In some European countries where there is private insurance and universal health care, such as Germany, Belgium and Holland, the problem of adverse selection (see Private Insurance below) is overcome using a risk compensation pool to equalize, as far as possible, the risks between funds. Thus a fund with a predominantly healthy, younger population has to pay into a compensation pool and a fund with an older and predominantly less healthy population would receive funds from the pool. In this way, sickness funds compete on price and there is no advantage to eliminate people with higher risks because they are compensated for by means of risk-adjusted capitation payments. Funds are not allowed to pick and choose their policyholders or deny coverage, but then mainly compete on price and service. In some countries the basic coverage level is set by the government and cannot be modified.[58]


Ireland at one time had a "community rating" system through VHI, effectively a single payer or common risk pool. The government later opened VHI to competition but without a compensation pool. This resulted in foreign insurance companies entering the Irish market and offering cheap health insurance to relatively healthy segments of the market which then made super profits at VHI's expense. The government later re-introduced community rating through a pooling arrangement and at least one main major insurance company BUPA then withdrew from the Irish market. The Voluntary Health Insurance Board (An Bord Árachais Sláinte Shaorálaigh in Irish language) - which trades under the brand name Vhi Healthcare, and is still commonly refered to in Ireland as The VHI - is the largest health insurance company in the Republic of Ireland. ... BUPA is a healthcare organisation with bases on four continents and more than eight million customers in 192 countries. ...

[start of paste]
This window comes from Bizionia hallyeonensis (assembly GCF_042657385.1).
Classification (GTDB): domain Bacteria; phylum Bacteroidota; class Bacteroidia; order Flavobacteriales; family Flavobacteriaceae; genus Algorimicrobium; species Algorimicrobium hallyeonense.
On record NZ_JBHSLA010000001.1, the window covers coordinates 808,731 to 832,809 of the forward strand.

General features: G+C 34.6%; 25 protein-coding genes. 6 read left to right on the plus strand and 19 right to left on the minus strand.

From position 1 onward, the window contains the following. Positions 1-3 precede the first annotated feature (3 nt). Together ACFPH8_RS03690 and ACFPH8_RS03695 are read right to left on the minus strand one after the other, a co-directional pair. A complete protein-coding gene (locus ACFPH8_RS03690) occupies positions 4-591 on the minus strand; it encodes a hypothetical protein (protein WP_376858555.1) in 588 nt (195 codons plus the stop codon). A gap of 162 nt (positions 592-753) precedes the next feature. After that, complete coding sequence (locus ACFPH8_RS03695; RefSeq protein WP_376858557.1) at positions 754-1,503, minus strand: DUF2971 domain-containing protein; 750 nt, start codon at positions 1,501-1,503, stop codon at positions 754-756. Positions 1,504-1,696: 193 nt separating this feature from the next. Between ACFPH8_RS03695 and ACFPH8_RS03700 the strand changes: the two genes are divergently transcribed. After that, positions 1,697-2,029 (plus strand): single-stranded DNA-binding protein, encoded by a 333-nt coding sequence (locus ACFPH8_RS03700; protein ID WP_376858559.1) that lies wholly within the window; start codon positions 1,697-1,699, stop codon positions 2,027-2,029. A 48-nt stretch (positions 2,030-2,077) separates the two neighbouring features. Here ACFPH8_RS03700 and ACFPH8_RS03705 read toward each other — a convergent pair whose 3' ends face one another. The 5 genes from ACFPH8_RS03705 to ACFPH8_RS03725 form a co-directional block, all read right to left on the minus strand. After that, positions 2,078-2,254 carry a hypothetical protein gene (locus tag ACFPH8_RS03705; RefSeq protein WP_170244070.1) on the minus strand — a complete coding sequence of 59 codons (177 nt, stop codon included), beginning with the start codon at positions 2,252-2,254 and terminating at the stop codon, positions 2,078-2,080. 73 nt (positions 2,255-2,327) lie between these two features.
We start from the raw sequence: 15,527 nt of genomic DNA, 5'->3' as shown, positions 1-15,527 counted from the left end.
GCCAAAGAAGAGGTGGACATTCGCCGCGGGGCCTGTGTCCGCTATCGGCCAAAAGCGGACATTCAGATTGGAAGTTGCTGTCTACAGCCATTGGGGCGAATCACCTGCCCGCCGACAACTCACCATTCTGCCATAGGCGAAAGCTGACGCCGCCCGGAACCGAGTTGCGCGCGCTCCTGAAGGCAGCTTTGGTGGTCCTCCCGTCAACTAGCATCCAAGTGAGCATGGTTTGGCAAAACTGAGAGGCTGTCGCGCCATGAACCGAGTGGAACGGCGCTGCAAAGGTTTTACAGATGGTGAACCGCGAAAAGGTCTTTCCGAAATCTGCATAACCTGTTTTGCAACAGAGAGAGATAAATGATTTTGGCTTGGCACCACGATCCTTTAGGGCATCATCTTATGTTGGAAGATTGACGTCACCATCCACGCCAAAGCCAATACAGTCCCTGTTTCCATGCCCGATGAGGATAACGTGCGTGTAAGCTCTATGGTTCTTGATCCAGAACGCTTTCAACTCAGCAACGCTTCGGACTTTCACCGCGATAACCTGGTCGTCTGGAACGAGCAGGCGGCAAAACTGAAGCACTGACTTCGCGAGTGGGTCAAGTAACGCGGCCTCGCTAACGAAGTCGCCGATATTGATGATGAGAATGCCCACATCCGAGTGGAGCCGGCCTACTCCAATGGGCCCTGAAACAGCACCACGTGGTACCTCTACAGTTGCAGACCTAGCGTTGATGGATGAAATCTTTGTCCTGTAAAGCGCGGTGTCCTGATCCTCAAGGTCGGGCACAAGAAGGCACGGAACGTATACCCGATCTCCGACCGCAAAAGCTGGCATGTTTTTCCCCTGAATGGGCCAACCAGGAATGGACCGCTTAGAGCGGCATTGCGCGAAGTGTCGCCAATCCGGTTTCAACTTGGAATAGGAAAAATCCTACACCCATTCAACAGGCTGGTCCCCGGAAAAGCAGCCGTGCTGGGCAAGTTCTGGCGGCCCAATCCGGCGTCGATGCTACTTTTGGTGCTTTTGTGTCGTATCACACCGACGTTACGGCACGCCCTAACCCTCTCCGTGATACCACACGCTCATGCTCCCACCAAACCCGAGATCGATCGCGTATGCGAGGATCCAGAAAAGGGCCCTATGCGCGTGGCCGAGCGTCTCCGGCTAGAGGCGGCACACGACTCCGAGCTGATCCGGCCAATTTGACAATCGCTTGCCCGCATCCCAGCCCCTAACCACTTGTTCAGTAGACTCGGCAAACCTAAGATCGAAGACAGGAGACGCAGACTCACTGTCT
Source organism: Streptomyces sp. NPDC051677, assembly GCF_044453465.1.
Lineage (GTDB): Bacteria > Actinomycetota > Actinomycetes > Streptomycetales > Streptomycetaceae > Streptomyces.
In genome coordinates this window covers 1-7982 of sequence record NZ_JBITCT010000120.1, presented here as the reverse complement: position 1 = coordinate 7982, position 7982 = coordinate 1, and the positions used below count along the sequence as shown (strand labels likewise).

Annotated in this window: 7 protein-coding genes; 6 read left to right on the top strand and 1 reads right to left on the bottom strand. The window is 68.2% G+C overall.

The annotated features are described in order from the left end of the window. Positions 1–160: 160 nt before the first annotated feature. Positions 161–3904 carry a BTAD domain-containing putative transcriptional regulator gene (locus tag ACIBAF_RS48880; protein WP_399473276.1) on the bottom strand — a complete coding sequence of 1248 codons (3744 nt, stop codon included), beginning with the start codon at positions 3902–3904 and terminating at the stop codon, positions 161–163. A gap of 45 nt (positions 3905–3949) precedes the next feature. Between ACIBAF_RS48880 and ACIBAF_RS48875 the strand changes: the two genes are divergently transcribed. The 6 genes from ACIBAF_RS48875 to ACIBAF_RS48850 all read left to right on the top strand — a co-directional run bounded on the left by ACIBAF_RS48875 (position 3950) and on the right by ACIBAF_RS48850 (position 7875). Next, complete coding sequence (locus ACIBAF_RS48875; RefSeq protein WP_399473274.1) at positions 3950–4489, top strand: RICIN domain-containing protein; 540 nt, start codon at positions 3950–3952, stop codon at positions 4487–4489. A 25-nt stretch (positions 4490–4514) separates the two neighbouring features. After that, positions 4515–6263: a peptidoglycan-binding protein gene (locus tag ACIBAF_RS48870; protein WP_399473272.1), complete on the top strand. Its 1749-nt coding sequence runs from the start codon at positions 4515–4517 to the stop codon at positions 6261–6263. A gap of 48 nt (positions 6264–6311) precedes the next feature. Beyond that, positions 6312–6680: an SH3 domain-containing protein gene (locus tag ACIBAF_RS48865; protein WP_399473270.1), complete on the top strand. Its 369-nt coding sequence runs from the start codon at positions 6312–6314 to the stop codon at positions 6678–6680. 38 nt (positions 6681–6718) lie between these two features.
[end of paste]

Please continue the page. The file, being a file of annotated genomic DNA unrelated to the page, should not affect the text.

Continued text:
Taxation

Some countries (notably the UK) have eliminated insurance entirely and choose to fund health care directly from taxation. Other countries with insurance-based systems effectively meet the cost of insuring those unable to insure themselves via social security arrangements funded from taxation, either by directly paying their medical bills or by paying for insurance premiums for those affected. Social security primarily refers to social welfare service concerned with social protection, or protection against socially recognized conditions, including poverty, old age, disability, unemployment and others. ...